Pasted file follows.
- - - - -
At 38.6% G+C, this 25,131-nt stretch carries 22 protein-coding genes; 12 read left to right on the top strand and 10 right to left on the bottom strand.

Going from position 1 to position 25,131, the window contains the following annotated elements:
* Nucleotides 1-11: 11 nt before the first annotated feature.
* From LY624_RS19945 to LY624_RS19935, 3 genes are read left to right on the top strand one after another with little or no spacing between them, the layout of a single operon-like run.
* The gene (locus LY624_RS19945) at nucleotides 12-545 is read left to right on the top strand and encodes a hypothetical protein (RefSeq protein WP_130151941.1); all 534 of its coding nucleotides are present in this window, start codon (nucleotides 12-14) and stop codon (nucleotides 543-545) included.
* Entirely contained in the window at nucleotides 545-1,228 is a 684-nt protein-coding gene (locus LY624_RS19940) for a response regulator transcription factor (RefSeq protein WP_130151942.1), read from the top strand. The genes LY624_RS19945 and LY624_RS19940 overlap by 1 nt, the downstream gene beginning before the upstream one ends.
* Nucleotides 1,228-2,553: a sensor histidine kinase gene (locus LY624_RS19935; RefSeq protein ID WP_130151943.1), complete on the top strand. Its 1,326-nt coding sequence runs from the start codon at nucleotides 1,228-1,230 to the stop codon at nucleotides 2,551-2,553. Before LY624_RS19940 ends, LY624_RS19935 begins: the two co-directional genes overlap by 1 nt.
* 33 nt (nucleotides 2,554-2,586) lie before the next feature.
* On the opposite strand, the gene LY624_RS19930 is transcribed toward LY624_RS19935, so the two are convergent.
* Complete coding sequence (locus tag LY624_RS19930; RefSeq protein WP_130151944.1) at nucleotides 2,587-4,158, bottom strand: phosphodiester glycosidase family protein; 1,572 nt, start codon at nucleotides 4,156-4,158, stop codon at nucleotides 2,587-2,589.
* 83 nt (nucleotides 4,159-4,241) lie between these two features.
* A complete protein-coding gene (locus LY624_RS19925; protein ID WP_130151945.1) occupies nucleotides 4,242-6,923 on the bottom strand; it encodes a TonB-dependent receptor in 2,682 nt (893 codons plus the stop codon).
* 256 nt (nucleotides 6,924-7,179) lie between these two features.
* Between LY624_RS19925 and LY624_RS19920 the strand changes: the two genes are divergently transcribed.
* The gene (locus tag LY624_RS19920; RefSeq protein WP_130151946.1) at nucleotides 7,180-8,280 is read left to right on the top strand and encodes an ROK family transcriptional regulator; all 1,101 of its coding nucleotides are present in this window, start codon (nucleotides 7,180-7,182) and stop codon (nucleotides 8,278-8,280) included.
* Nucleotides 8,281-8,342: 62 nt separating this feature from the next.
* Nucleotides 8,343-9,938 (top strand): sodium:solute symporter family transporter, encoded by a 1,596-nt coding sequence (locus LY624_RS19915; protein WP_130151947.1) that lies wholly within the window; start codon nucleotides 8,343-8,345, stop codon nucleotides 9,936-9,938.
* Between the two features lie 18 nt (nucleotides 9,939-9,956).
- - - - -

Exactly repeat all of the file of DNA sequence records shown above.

At 38.6% G+C, this 25,131-nt stretch carries 22 protein-coding genes; 12 read left to right on the top strand and 10 right to left on the bottom strand.

Going from position 1 to position 25,131, the window contains the following annotated elements:
* Nucleotides 1-11: 11 nt before the first annotated feature.
* From LY624_RS19945 to LY624_RS19935, 3 genes are read left to right on the top strand one after another with little or no spacing between them, the layout of a single operon-like run.
* The gene (locus LY624_RS19945) at nucleotides 12-545 is read left to right on the top strand and encodes a hypothetical protein (RefSeq protein WP_130151941.1); all 534 of its coding nucleotides are present in this window, start codon (nucleotides 12-14) and stop codon (nucleotides 543-545) included.
* Entirely contained in the window at nucleotides 545-1,228 is a 684-nt protein-coding gene (locus LY624_RS19940) for a response regulator transcription factor (RefSeq protein WP_130151942.1), read from the top strand. The genes LY624_RS19945 and LY624_RS19940 overlap by 1 nt, the downstream gene beginning before the upstream one ends.
* Nucleotides 1,228-2,553: a sensor histidine kinase gene (locus LY624_RS19935; RefSeq protein ID WP_130151943.1), complete on the top strand. Its 1,326-nt coding sequence runs from the start codon at nucleotides 1,228-1,230 to the stop codon at nucleotides 2,551-2,553. Before LY624_RS19940 ends, LY624_RS19935 begins: the two co-directional genes overlap by 1 nt.
* 33 nt (nucleotides 2,554-2,586) lie before the next feature.
* On the opposite strand, the gene LY624_RS19930 is transcribed toward LY624_RS19935, so the two are convergent.
* Complete coding sequence (locus tag LY624_RS19930; RefSeq protein WP_130151944.1) at nucleotides 2,587-4,158, bottom strand: phosphodiester glycosidase family protein; 1,572 nt, start codon at nucleotides 4,156-4,158, stop codon at nucleotides 2,587-2,589.
* 83 nt (nucleotides 4,159-4,241) lie between these two features.
* A complete protein-coding gene (locus LY624_RS19925; protein ID WP_130151945.1) occupies nucleotides 4,242-6,923 on the bottom strand; it encodes a TonB-dependent receptor in 2,682 nt (893 codons plus the stop codon).
* 256 nt (nucleotides 6,924-7,179) lie between these two features.
* Between LY624_RS19925 and LY624_RS19920 the strand changes: the two genes are divergently transcribed.
* The gene (locus tag LY624_RS19920; RefSeq protein WP_130151946.1) at nucleotides 7,180-8,280 is read left to right on the top strand and encodes an ROK family transcriptional regulator; all 1,101 of its coding nucleotides are present in this window, start codon (nucleotides 7,180-7,182) and stop codon (nucleotides 8,278-8,280) included.
* Nucleotides 8,281-8,342: 62 nt separating this feature from the next.
* Nucleotides 8,343-9,938 (top strand): sodium:solute symporter family transporter, encoded by a 1,596-nt coding sequence (locus LY624_RS19915; protein WP_130151947.1) that lies wholly within the window; start codon nucleotides 8,343-8,345, stop codon nucleotides 9,936-9,938.
* Between the two features lie 18 nt (nucleotides 9,939-9,956).